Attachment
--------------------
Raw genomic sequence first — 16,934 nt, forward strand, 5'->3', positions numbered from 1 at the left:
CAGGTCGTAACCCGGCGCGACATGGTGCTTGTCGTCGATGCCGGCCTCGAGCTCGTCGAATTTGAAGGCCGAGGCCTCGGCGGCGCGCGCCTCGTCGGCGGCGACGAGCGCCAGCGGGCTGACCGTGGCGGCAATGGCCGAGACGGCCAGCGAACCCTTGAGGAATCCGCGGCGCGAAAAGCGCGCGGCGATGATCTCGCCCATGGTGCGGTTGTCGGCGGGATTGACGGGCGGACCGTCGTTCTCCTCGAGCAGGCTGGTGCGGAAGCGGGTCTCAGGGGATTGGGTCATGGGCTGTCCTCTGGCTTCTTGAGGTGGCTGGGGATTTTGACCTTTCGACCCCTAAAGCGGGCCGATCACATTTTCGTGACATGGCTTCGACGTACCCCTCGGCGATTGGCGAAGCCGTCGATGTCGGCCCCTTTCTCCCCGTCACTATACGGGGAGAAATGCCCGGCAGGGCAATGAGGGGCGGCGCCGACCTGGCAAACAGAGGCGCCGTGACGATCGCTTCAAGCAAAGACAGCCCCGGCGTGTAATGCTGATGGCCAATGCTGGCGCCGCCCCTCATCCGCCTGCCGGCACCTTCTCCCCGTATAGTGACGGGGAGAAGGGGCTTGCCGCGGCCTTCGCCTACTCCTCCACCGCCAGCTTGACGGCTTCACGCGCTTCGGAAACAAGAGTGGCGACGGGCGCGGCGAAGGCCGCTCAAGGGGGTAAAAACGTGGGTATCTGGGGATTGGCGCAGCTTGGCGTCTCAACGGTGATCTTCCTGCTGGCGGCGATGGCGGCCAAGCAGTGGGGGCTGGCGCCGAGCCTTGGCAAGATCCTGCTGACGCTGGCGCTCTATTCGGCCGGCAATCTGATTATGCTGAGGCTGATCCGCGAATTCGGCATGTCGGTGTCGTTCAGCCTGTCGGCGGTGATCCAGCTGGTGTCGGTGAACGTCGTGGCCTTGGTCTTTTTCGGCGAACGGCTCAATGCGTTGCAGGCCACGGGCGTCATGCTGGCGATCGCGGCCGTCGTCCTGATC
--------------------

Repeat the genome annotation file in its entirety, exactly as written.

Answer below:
Raw genomic sequence first — 16,934 nt, forward strand, 5'->3', positions numbered from 1 at the left:
CAGGTCGTAACCCGGCGCGACATGGTGCTTGTCGTCGATGCCGGCCTCGAGCTCGTCGAATTTGAAGGCCGAGGCCTCGGCGGCGCGCGCCTCGTCGGCGGCGACGAGCGCCAGCGGGCTGACCGTGGCGGCAATGGCCGAGACGGCCAGCGAACCCTTGAGGAATCCGCGGCGCGAAAAGCGCGCGGCGATGATCTCGCCCATGGTGCGGTTGTCGGCGGGATTGACGGGCGGACCGTCGTTCTCCTCGAGCAGGCTGGTGCGGAAGCGGGTCTCAGGGGATTGGGTCATGGGCTGTCCTCTGGCTTCTTGAGGTGGCTGGGGATTTTGACCTTTCGACCCCTAAAGCGGGCCGATCACATTTTCGTGACATGGCTTCGACGTACCCCTCGGCGATTGGCGAAGCCGTCGATGTCGGCCCCTTTCTCCCCGTCACTATACGGGGAGAAATGCCCGGCAGGGCAATGAGGGGCGGCGCCGACCTGGCAAACAGAGGCGCCGTGACGATCGCTTCAAGCAAAGACAGCCCCGGCGTGTAATGCTGATGGCCAATGCTGGCGCCGCCCCTCATCCGCCTGCCGGCACCTTCTCCCCGTATAGTGACGGGGAGAAGGGGCTTGCCGCGGCCTTCGCCTACTCCTCCACCGCCAGCTTGACGGCTTCACGCGCTTCGGAAACAAGAGTGGCGACGGGCGCGGCGAAGGCCGCTCAAGGGGGTAAAAACGTGGGTATCTGGGGATTGGCGCAGCTTGGCGTCTCAACGGTGATCTTCCTGCTGGCGGCGATGGCGGCCAAGCAGTGGGGGCTGGCGCCGAGCCTTGGCAAGATCCTGCTGACGCTGGCGCTCTATTCGGCCGGCAATCTGATTATGCTGAGGCTGATCCGCGAATTCGGCATGTCGGTGTCGTTCAGCCTGTCGGCGGTGATCCAGCTGGTGTCGGTGAACGTCGTGGCCTTGGTCTTTTTCGGCGAACGGCTCAATGCGTTGCAGGCCACGGGCGTCATGCTGGCGATCGCGGCCGTCGTCCTGATC